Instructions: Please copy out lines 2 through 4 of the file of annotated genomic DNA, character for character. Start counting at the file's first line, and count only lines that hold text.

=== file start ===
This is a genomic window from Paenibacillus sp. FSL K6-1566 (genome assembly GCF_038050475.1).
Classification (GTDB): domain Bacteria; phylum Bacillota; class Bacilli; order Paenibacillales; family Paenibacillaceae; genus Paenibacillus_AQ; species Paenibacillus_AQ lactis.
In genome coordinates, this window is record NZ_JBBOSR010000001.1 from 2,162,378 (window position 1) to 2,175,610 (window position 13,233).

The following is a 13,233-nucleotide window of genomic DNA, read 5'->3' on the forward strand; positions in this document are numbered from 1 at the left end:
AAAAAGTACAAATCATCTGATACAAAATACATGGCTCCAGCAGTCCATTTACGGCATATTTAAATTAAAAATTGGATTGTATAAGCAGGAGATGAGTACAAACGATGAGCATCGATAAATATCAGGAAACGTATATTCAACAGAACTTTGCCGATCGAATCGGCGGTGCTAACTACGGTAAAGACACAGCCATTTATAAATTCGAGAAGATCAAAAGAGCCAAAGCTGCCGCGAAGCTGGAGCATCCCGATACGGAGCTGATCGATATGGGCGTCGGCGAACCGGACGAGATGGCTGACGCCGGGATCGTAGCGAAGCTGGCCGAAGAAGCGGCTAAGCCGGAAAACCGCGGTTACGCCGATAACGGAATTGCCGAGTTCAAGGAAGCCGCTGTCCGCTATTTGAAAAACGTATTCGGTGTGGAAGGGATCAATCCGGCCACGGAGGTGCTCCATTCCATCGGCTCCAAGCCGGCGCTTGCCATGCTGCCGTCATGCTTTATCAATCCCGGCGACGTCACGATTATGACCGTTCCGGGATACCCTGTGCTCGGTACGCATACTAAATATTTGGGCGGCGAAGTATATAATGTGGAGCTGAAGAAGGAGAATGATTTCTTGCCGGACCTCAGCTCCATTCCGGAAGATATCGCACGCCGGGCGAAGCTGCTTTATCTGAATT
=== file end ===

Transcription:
Classification (GTDB): domain Bacteria; phylum Bacillota; class Bacilli; order Paenibacillales; family Paenibacillaceae; genus Paenibacillus_AQ; species Paenibacillus_AQ lactis.
In genome coordinates, this window is record NZ_JBBOSR010000001.1 from 2,162,378 (window position 1) to 2,175,610 (window position 13,233).

The following is a 13,233-nucleotide window of genomic DNA, read 5'->3' on the forward strand; positions in this document are numbered from 1 at the left end: